Searching over 5,500,000 cases.


searching
Buy This Entire Record For $7.95

Download the entire decision to receive the complete text, official citation,
docket number, dissents and concurrences, and footnotes for this case.

Learn more about what you receive with purchase of this case.

Garcia v. State

Florida Court of Appeals, Fourth District

August 7, 2019

TONY GARCIA, Appellant,
v.
STATE OF FLORIDA, Appellee.

         Not final until disposition of timely filed motion for rehearing.

          Appeal from the Circuit Court for the Fifteenth Judicial Circuit, Palm Beach County; Samantha Schosberg Feuer, Judge; L.T. Case No. 14CF012520AMB.

          Carey Haughwout, Public Defender, and Jessica A. De Vera, Assistant Public Defender, West Palm Beach, for appellant.

          Ashley Moody, Attorney General, Tallahassee, and Paul Patti, III, Assistant Attorney General, West Palm Beach, for appellee.

          TAYLOR, J.

         Appellant, Tony Garcia, appeals his conviction and sentence for first-degree arson of a dwelling. We affirm appellant's conviction without further comment, but we reverse for resentencing. Although we disagree with appellant's argument that the trial court imposed a vindictive sentence after participating in plea discussions, we conclude that appellant's due process rights were violated because his sentence may have been based, at least in part, on an impermissible sentencing factor.

         Appellant's first trial on the arson charge resulted in a hung jury. Subsequently, at a bond revocation hearing, the State presented evidence that appellant had threatened a prosecution witness after the first trial.

         Appellant's second trial resulted in a guilty verdict. At sentencing, appellant moved for a downward departure sentence. The State filed a sentencing memorandum requesting that the trial court impose a sentence of seven years in prison. In support of its recommendation, the State cited the facts of the underlying crime as well as appellant's post-arrest conduct, including threatening State witnesses. Attached to the State's sentencing memorandum was a CD containing recorded jail calls in which appellant stated that he wished to harm a different State witness.

         At the sentencing hearing, the prosecution relied upon its written sentencing recommendation, argued that a downward departure was not warranted, asserted that appellant's offense "risked the lives of firefighters and his neighbors," and emphasized appellant's conduct of threatening the State's witnesses after his arrest.[1]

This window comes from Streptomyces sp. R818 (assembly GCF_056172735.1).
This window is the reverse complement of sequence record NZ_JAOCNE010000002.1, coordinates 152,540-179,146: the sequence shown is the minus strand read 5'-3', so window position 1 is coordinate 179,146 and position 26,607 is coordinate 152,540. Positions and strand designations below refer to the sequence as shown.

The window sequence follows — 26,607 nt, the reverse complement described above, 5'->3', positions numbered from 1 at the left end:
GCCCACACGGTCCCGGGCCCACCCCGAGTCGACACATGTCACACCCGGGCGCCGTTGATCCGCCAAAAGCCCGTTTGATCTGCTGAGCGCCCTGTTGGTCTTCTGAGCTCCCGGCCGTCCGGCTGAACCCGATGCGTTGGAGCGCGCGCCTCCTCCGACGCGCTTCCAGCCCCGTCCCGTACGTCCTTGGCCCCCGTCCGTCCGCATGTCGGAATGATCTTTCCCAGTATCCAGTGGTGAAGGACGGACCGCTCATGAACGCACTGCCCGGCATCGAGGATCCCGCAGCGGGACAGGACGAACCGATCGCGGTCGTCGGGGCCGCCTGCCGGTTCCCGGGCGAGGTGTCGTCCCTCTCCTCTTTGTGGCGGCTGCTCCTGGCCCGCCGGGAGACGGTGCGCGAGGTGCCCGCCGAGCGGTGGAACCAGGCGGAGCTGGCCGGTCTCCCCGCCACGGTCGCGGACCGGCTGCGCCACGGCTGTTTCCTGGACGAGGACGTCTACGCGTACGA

The trial court denied appellant's motion for downward departure and sentenced appellant to seven years in prison, stating:

Now, based on all the evidence, the severity of the crime, the issues that were testified to, this is [a] very, very sad situation all around, it really is. But even if I could depart, I do not believe I should depart and therefore, I'm sentencing Mr. Garcia to the 84 months that the state is requesting.

         Regarding his sentence, appellant mainly argues on appeal that the trial court imposed a vindictive sentence, but he also argues that his sentence was influenced by impermissible sentencing factors. Without further comment, we reject appellant's argument that the trial court imposed a vindictive sentence. We agree, however, with appellant's argument that the trial court may have considered an impermissible factor in sentencing him.

         A trial court's consideration of an impermissible sentencing factor constitutes fundamental error in the sentencing process, which may be raised for the first time on direct appeal. Hillary v. State, 232 So.3d 3, 4 (Fla. 4th DCA 2017). "Whether a trial court violates a defendant's due process rights by considering impermissible factors in sentencing is a question of law subject to de novo review." Baehren v. State, 234 So.3d 799, 801 (Fla. 4th DCA 2018).

         In Norvil v. State, 191 So.3d 406, 407 (Fla. 2016), the Florida Supreme Court held that "a trial court may not consider a subsequent arrest without conviction during sentencing for the primary offense." The Florida Supreme Court looked to the Criminal Punishment Code ("CPC"), including the statute governing PSI reports, in determining the factors that constitute appropriate sentencing considerations. Id. at 409. The court reasoned that "[t]he CPC is unambiguous concerning the factors a trial court may consider in sentencing a defendant" and that the legislature did not include subsequent arrests as a ...


Buy This Entire Record For $7.95

Download the entire decision to receive the complete text, official citation,
docket number, dissents and concurrences, and footnotes for this case.

Learn more about what you receive with purchase of this case.